By Mike Jones*
There is no shortage of stories and data to catch up on this morning and a broadly weaker USD across the FX spectrum.
Beneficiaries of the weaker USD include the NZ$, which after a slow London morning closer to the US73 cent level will open this morning challenging the US74 cent level.
Strength in the commodity market is also an outcome of the weaker USD environment, where poor US data and commentary from Asia has hurt sentiment towards the greenback.
As we have noted in past days USD sentiment is in the doldrums, commercial and real money accounts show ongoing appetite for the NZ$ on shallow dips and again last night this proved the case.
The NZD is now challenging the upper levels of our “fair value” models range of 0.7200-0.7400.
Looking ahead we are still a day away from this week’s most important release for the week, the NBBO (National Bank Business Ouutlook) survey. On balance, our gut feel is businesses’ optimism will ease a bit further. The domestic picture should remain something of a drag on the NZD cross rates this week.
On the day expect interim support to lift to the 0.7360/0.7380 window while the 0.7420/0.7440 will provide some resistance.
It’s been a busy night of data and commentary from various officials and market players. The mood in the London morning was certainly more circumspect as the market’s fretted about a possible move by Moody’s on Spanish ratings this week.
In analysts views its possible Spain will lose their AAA rating, but as long as Moody’s move is only one notch and doesn’t place the nation on negative outlook then they will simply be matching Fitch and S&P’s current stance on Spain.
Sovereign debt remained the focus thanks to comments from S&P about Ireland, their concern piqued if the cost of AIB recapitalisation exceeds EUR35bio, which “could trigger a further ratings downgrade”.
Comments from Chinese officials turned the mood though, the EUR higher after Chinese Vice Minister Fu Ying spoke of a positive view on the EU steps on debt. The EUR accelerated gains when former PBOC advisor Yu Yongding commented that the USD is “one step nearer” to a crisis as debt levels in the US economy increase.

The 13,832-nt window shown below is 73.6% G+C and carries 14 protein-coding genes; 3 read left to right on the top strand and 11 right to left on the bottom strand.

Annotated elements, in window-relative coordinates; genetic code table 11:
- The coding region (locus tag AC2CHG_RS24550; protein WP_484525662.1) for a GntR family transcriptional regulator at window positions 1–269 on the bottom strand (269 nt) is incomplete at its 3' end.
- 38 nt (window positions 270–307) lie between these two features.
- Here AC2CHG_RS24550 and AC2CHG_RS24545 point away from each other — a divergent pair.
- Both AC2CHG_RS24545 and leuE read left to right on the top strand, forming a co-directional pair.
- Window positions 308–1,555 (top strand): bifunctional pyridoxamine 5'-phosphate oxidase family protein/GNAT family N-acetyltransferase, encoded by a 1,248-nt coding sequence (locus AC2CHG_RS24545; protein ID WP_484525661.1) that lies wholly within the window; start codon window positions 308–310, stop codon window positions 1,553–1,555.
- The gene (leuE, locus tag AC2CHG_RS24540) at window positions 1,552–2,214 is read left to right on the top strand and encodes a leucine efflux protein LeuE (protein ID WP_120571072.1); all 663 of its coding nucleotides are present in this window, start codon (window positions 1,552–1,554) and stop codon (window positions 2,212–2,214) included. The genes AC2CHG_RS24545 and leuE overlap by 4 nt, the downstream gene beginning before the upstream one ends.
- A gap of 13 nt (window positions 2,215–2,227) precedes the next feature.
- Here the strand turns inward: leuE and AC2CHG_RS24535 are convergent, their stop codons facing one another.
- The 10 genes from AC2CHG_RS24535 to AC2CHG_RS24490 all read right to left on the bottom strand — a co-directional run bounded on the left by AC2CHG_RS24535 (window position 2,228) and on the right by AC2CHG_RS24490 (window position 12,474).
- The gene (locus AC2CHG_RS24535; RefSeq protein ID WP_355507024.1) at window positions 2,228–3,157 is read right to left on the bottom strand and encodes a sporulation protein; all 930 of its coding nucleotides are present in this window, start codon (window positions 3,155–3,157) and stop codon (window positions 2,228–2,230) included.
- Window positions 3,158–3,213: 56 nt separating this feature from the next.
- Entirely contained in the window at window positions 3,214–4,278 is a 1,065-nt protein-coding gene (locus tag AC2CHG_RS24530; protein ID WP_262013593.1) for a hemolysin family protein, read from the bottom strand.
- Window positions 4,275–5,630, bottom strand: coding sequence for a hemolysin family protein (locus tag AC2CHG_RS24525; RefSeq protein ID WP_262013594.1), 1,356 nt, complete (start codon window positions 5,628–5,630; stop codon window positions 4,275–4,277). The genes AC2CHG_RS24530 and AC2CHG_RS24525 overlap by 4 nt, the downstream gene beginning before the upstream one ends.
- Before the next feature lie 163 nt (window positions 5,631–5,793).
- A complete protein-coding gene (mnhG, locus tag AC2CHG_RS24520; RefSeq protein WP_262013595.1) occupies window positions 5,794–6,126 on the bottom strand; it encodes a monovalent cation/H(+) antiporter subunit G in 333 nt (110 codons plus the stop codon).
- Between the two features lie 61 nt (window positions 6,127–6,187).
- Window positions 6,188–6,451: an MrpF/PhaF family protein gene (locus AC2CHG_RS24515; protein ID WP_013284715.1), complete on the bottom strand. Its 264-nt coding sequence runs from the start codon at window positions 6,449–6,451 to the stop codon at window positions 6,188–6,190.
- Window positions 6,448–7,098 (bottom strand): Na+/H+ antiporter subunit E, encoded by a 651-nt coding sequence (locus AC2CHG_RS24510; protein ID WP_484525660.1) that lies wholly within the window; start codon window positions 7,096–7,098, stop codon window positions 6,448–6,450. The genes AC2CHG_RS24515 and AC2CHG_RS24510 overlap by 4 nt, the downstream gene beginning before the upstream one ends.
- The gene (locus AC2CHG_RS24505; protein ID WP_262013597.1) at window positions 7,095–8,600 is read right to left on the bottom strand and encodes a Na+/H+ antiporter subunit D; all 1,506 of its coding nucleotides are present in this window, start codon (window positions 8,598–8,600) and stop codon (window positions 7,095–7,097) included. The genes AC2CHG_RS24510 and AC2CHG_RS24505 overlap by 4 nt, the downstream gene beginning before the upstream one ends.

He also lamented that any appreciation of the USD is “temporary” and a devaluation of the greenback is inevitable.
Weak Consumer Confidence in the US as well as a limp Richmond Fed Manufacturing Index further coloured the weak USD sentiment.
The EUR challenging the 1.3600 level after Consumer Confidence printed at 48.5 (53.2 previous) and the Richmond Fed printed -2 (11 previous) with their respective September updates.
Not part of the broad currency rally was GBP, despite some improved data releases.
GBP initially rose, challenging the 1.5900 level after Q2 GDP was confirmed at 1.2% and the Q2 Current Account printed at a 7.4bio deficit.
To ice the cake the CBI report on Sales soared to a reading of 49 in September from a previous paltry 25.
However, acknowledged dove from the BOE Posen managed to scupper the GBP advance as he commented on the UK requiring more easing of monetary policy.
Posen said the central bank should resume its asset purchase programme to boost the economy.
His comments not surprisingly brought out a response from his polar opposite Sentence on the MPC who countered that there was no need to restart QE in the UK.
Last Friday’s break below the key 79.60 support level on the USD index (the lows from February and March) has lead to further USD weakness this week encouraged by further clear signs of deterioration from US economic data fostering speculation of further Fed easing.
The US 5Y Treasury auction overnight well bid at record low rates as a result of this view and also the need for some sovereign entities to recycle their USD from managing their appreciating currencies. The average yield was 1.26%, the bid to cover ratio improved to 2.96.
* Mike Jones is part of the BNZ research team.